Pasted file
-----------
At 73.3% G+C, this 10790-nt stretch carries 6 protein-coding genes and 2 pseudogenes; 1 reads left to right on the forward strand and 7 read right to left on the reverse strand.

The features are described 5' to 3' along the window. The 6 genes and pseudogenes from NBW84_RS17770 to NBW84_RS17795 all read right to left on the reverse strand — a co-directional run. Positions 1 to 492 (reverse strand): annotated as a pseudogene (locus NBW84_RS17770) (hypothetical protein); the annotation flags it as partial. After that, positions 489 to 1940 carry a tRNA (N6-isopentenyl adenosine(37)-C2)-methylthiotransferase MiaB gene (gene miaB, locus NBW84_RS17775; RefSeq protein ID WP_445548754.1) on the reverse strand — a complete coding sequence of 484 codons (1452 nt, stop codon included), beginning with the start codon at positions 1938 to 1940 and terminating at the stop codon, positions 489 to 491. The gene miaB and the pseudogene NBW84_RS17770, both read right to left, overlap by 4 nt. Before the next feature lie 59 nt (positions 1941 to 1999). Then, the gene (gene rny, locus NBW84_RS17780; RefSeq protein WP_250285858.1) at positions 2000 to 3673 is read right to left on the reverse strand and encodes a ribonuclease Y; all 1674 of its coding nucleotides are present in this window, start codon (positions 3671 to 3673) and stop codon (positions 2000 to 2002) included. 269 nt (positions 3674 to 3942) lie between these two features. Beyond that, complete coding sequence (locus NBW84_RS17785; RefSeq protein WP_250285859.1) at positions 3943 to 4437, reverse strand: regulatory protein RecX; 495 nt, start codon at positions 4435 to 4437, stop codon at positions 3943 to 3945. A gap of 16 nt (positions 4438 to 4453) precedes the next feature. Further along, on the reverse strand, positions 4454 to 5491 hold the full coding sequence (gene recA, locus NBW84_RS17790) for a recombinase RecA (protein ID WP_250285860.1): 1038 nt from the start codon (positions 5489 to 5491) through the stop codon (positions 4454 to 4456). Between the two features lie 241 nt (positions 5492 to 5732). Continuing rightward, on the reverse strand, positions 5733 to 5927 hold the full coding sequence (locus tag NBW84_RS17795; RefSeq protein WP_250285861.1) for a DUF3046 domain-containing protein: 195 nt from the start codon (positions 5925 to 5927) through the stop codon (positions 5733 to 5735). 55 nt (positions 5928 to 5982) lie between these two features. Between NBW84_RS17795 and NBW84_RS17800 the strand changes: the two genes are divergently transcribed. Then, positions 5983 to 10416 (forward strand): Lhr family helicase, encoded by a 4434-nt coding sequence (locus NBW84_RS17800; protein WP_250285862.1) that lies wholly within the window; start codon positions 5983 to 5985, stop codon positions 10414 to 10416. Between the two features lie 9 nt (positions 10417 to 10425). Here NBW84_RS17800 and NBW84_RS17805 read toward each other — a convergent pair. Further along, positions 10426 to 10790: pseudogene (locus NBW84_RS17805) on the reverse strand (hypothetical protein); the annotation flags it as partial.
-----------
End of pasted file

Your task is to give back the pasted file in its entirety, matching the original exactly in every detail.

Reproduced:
At 73.3% G+C, this 10790-nt stretch carries 6 protein-coding genes and 2 pseudogenes; 1 reads left to right on the forward strand and 7 read right to left on the reverse strand.

The features are described 5' to 3' along the window. The 6 genes and pseudogenes from NBW84_RS17770 to NBW84_RS17795 all read right to left on the reverse strand — a co-directional run. Positions 1 to 492 (reverse strand): annotated as a pseudogene (locus NBW84_RS17770) (hypothetical protein); the annotation flags it as partial. After that, positions 489 to 1940 carry a tRNA (N6-isopentenyl adenosine(37)-C2)-methylthiotransferase MiaB gene (gene miaB, locus NBW84_RS17775; RefSeq protein ID WP_445548754.1) on the reverse strand — a complete coding sequence of 484 codons (1452 nt, stop codon included), beginning with the start codon at positions 1938 to 1940 and terminating at the stop codon, positions 489 to 491. The gene miaB and the pseudogene NBW84_RS17770, both read right to left, overlap by 4 nt. Before the next feature lie 59 nt (positions 1941 to 1999). Then, the gene (gene rny, locus NBW84_RS17780; RefSeq protein WP_250285858.1) at positions 2000 to 3673 is read right to left on the reverse strand and encodes a ribonuclease Y; all 1674 of its coding nucleotides are present in this window, start codon (positions 3671 to 3673) and stop codon (positions 2000 to 2002) included. 269 nt (positions 3674 to 3942) lie between these two features. Beyond that, complete coding sequence (locus NBW84_RS17785; RefSeq protein WP_250285859.1) at positions 3943 to 4437, reverse strand: regulatory protein RecX; 495 nt, start codon at positions 4435 to 4437, stop codon at positions 3943 to 3945. A gap of 16 nt (positions 4438 to 4453) precedes the next feature. Further along, on the reverse strand, positions 4454 to 5491 hold the full coding sequence (gene recA, locus NBW84_RS17790) for a recombinase RecA (protein ID WP_250285860.1): 1038 nt from the start codon (positions 5489 to 5491) through the stop codon (positions 4454 to 4456). Between the two features lie 241 nt (positions 5492 to 5732). Continuing rightward, on the reverse strand, positions 5733 to 5927 hold the full coding sequence (locus tag NBW84_RS17795; RefSeq protein WP_250285861.1) for a DUF3046 domain-containing protein: 195 nt from the start codon (positions 5925 to 5927) through the stop codon (positions 5733 to 5735). 55 nt (positions 5928 to 5982) lie between these two features. Between NBW84_RS17795 and NBW84_RS17800 the strand changes: the two genes are divergently transcribed. Then, positions 5983 to 10416 (forward strand): Lhr family helicase, encoded by a 4434-nt coding sequence (locus NBW84_RS17800; protein WP_250285862.1) that lies wholly within the window; start codon positions 5983 to 5985, stop codon positions 10414 to 10416. Between the two features lie 9 nt (positions 10417 to 10425). Here NBW84_RS17800 and NBW84_RS17805 read toward each other — a convergent pair. Further along, positions 10426 to 10790: pseudogene (locus NBW84_RS17805) on the reverse strand (hypothetical protein); the annotation flags it as partial.